So now, a difficult discussion is taking place between Congressional leaders on both sides aisle and the White House about debt, spending, and tax policy ideology. Meanwhile, Federal employees continue to show up for work and commit the same level of energy that they do everyday (unless of course you work for the FAA, in which case the fight in Congress is directly affecting your ability to do your job right now). Rather than being pointed to as the problem in Washington, it would be very nice if our leaders recognized the hard work and dedication of its public servants.

Friday, July 22, 2011

Summer in the District

In terms of beautiful weather, scenery, and long days of sunshine, I would be crazy to choose summer in D.C. over the Pacific Northwest. Nothing tops a perfectly mild day wandering around Seattle or a weekend spent on the lakes of Northern Idaho with the family. But D.C. has a whole unique culture that comes along with the sweltering days that I am just now beginning to fully appreciate. Here are a few of my favorite D.C. summer things.

Yes, it's gorgeous, but D.C. has some stuff to offer too

The dress code. Most people would find the fact that DC residents insist on wearing suits and jackets when the heat index reaches 112 (as it did today) crazy. I find it endearing, cute even. I was walking to a meeting across town and passed the back gates to the White House, where visitors to the West Wing come and go, and there were was nothing but suits and ties. Me, I was carrying my jacket in a breezy sleeveless dress and felt bad for those guys, but there was something insanely admirable in maintaining formalities in the face of oppressing heat.

Interns. I (sometimes) wish that it had occurred to me to spend a summer in DC filing papers, making copies, or doing whatever else it is that DC interns do. They get to experience the ins and outs of this town without any of the responsibilities that come with an actual salary.  There are plenty of other older working folks like me who are fascinated by/secretly jealous of the interns, devoting blogs and twitter feeds to all the silly things that they do in and out of the office. Most would never admit it, but come fall when the interns return to their ivy covered dorms we all are a little sad to lose our youthful office mates and sources of interesting gossip.

Food trucks. Due to some mundane change in D.C. regulations and the rise of twitter, the last year has seen a marked increase in the number of food trucks. Though these mobile establishments can be enjoyed year round, the quest for all things hip and the brief escape from A/C create prime food truck conditions. Each day, legions of desk-bound feds dutifully check the live online map in hopes that their favorite truck will be visiting their quadrant of the District that day. Several trucks have taken to livening up our dreary lives with festive picnic blankets, music, and costume-clad servers. I realize that many cities, such as Portland or NYC, have their own cadre of food trucks, but I can assure all that no group of people appreciate a good korean taco or jerk chicken empanada than the Federal workforce, who were previously confined to bland cafeteria buffets and subway.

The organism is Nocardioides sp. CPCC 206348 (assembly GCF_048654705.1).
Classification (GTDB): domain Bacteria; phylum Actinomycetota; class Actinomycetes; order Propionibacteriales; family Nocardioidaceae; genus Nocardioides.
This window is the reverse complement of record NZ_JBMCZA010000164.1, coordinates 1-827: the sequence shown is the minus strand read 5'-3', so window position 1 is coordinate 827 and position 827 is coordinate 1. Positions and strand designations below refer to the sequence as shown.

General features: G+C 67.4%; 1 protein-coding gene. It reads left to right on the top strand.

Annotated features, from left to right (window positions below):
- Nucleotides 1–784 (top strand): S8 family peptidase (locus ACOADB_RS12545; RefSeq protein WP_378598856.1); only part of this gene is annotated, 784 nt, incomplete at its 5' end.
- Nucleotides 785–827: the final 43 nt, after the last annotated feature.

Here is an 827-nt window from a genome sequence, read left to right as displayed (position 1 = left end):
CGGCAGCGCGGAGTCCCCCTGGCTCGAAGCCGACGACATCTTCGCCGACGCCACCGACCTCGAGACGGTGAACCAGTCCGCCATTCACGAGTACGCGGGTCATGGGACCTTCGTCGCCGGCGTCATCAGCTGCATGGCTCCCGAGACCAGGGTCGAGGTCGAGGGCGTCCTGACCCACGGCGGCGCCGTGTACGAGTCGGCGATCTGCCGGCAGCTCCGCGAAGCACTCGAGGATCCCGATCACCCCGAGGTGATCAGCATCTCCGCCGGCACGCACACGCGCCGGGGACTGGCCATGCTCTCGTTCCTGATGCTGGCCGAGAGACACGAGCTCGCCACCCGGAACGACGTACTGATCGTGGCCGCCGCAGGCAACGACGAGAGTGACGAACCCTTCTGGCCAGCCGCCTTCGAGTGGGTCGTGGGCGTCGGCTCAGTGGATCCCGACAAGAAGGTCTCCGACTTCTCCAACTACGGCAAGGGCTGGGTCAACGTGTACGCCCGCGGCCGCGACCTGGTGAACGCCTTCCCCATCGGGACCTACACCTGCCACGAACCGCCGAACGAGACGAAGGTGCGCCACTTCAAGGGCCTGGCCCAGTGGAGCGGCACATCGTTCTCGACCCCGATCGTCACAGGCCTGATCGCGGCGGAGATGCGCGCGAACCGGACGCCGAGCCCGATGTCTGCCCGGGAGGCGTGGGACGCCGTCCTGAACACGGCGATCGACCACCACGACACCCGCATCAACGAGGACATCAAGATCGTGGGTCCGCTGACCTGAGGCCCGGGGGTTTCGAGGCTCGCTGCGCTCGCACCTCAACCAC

Jazz in the garden. There are many, many fine outdoor events in D.C., and plenty are probably more cultured or more scenic than Jazz in the National Sculpture Garden, but this stalwart of outdoor social events is one of personal favorites just for pure scene. Every Friday the sculpture garden on the National Mall opens its gates to thousands of downtown workers, offering spendy pitchers of sangria and Heinekken along with live jazz music. By 6pm, every square foot of grass and dirt is filled with suits and skirts. Shoes are kicked off, smuggled bottles of wine are opened, and cheese, crackers, and hummus are spread out on blankets.  It doesn't matter how long or stressful the week has been, jazz has a way of resetting everything and starting a weekend off right.

So it's not hanging out in mountains and or on the Sound, but the residents and workers of the District embrace summer in their own, uniquely suited up way.

Wednesday, July 20, 2011

The Last 17 months in 5 paragraphs or less

The last 17 months have truly been the most amazing of my life, so I really can't figure out why I haven't taken the time to write about them. Granted, writing a blog, with an audience of potentially zero, doesn't provide much external motivation, but I still love to write. And what is 20 more minutes of typing at the end of day full of typing? So what have I been up to since January/February of 2010? Well, a lot of traveling, learning, and generally just having a blast.

In March of 2010 I began what would be an extended assignment at the State Department in the Bureau of Oceans, Environment and Science. I became well versed in international agreements related to air pollution, chemicals, and hazardous waste. In particular I geeked out (I mean worked) on the Montreal Protocol - the universally ratified agreement that is doing a pretty good job of getting rid of that scary hole in the ozone layer. From March to November I practiced being an enviro diplomat, traveling to Stockholm, Geneva, Moscow, and Bangkok. I loved every minute of it, but all good things come to an end, and so in December I returned to my home base of the Department of the Interior.

Back at Interior, I was offered the opportunity to take over coordination of our Arctic portfolio, which sounded like a great use of my latent Norwegian skills, and so I jumped at it. Since then I have been becoming the one stop shop for all things in the U.S. Arctic, which got me a trip to Copenhagen this past spring and has allowed me to flex my policy muscles in a very fun way. While it would be better if I could somehow stop the Arctic from melting, I've enjoyed being in the middle of conversations on how we can do better as a U.S. government in our role in the Arctic.

On the non-work side of things, I've gotten out in the world a bit as well. In March I fulfilled a long-held wish to visit Spain and in May I had a fabulous time watching a friend get married in Costa Rica. I've almost burned through my frequent flyer miles, but am starting to hatch some plans on what my next steps might be to get me up in the air and out in the world. Here in DC I've been spending lots of time exploring the city on my vespa, being outside, and tasting new beers. Oh, and I recently got a cat.

My two-year plus period as a Presidential Management Fellow comes to an end this fall and I will be moving into a more permanent status as a regular federal employee. That is, unless something changes. While I love working in DC on issues that I care about, my wanderlust led me to take the foreign service exam last month. I passed the written part and am now waiting to hear if I will be invited to take the oral exam this fall or winter. In any case, it has been an exciting year+, with plenty of things to look forward to down the road. Stay tuned.